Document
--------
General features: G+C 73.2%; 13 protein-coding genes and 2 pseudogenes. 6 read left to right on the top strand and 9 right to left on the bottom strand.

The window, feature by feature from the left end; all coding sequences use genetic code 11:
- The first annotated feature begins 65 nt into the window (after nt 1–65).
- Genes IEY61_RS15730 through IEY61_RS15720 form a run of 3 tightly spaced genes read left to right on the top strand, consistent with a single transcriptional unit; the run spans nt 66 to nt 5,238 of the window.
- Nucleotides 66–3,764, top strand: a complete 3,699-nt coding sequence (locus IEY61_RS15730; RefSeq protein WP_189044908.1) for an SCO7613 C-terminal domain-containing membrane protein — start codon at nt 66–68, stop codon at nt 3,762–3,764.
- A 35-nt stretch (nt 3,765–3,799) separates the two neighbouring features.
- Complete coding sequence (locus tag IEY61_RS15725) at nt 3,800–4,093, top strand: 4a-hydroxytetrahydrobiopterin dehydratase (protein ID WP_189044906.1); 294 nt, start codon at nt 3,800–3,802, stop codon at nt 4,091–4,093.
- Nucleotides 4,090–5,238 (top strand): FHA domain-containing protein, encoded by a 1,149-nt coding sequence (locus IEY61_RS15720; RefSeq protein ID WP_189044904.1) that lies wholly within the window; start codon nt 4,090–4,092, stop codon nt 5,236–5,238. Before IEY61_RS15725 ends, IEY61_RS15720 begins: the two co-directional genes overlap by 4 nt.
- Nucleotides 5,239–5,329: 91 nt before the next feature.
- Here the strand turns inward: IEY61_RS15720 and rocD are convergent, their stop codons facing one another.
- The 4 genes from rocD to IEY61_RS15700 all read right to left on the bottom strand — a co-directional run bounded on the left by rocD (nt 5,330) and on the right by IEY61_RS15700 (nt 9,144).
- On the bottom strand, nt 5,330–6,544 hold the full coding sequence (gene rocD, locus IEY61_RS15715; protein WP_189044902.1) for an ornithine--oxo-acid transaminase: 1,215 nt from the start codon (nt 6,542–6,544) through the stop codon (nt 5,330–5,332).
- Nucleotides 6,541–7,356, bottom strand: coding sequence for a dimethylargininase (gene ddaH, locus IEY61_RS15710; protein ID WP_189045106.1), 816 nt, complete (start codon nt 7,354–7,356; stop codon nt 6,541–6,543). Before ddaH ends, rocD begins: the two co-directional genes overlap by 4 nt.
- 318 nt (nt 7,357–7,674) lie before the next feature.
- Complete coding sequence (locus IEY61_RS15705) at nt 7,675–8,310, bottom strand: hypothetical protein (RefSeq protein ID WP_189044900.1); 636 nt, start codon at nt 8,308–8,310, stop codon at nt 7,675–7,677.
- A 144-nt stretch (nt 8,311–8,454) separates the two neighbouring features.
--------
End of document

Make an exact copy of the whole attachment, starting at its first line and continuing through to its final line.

General features: G+C 73.2%; 13 protein-coding genes and 2 pseudogenes. 6 read left to right on the top strand and 9 right to left on the bottom strand.

The window, feature by feature from the left end; all coding sequences use genetic code 11:
- The first annotated feature begins 65 nt into the window (after nt 1–65).
- Genes IEY61_RS15730 through IEY61_RS15720 form a run of 3 tightly spaced genes read left to right on the top strand, consistent with a single transcriptional unit; the run spans nt 66 to nt 5,238 of the window.
- Nucleotides 66–3,764, top strand: a complete 3,699-nt coding sequence (locus IEY61_RS15730; RefSeq protein WP_189044908.1) for an SCO7613 C-terminal domain-containing membrane protein — start codon at nt 66–68, stop codon at nt 3,762–3,764.
- A 35-nt stretch (nt 3,765–3,799) separates the two neighbouring features.
- Complete coding sequence (locus tag IEY61_RS15725) at nt 3,800–4,093, top strand: 4a-hydroxytetrahydrobiopterin dehydratase (protein ID WP_189044906.1); 294 nt, start codon at nt 3,800–3,802, stop codon at nt 4,091–4,093.
- Nucleotides 4,090–5,238 (top strand): FHA domain-containing protein, encoded by a 1,149-nt coding sequence (locus IEY61_RS15720; RefSeq protein ID WP_189044904.1) that lies wholly within the window; start codon nt 4,090–4,092, stop codon nt 5,236–5,238. Before IEY61_RS15725 ends, IEY61_RS15720 begins: the two co-directional genes overlap by 4 nt.
- Nucleotides 5,239–5,329: 91 nt before the next feature.
- Here the strand turns inward: IEY61_RS15720 and rocD are convergent, their stop codons facing one another.
- The 4 genes from rocD to IEY61_RS15700 all read right to left on the bottom strand — a co-directional run bounded on the left by rocD (nt 5,330) and on the right by IEY61_RS15700 (nt 9,144).
- On the bottom strand, nt 5,330–6,544 hold the full coding sequence (gene rocD, locus IEY61_RS15715; protein WP_189044902.1) for an ornithine--oxo-acid transaminase: 1,215 nt from the start codon (nt 6,542–6,544) through the stop codon (nt 5,330–5,332).
- Nucleotides 6,541–7,356, bottom strand: coding sequence for a dimethylargininase (gene ddaH, locus IEY61_RS15710; protein ID WP_189045106.1), 816 nt, complete (start codon nt 7,354–7,356; stop codon nt 6,541–6,543). Before ddaH ends, rocD begins: the two co-directional genes overlap by 4 nt.
- 318 nt (nt 7,357–7,674) lie before the next feature.
- Complete coding sequence (locus IEY61_RS15705) at nt 7,675–8,310, bottom strand: hypothetical protein (RefSeq protein ID WP_189044900.1); 636 nt, start codon at nt 8,308–8,310, stop codon at nt 7,675–7,677.
- A 144-nt stretch (nt 8,311–8,454) separates the two neighbouring features.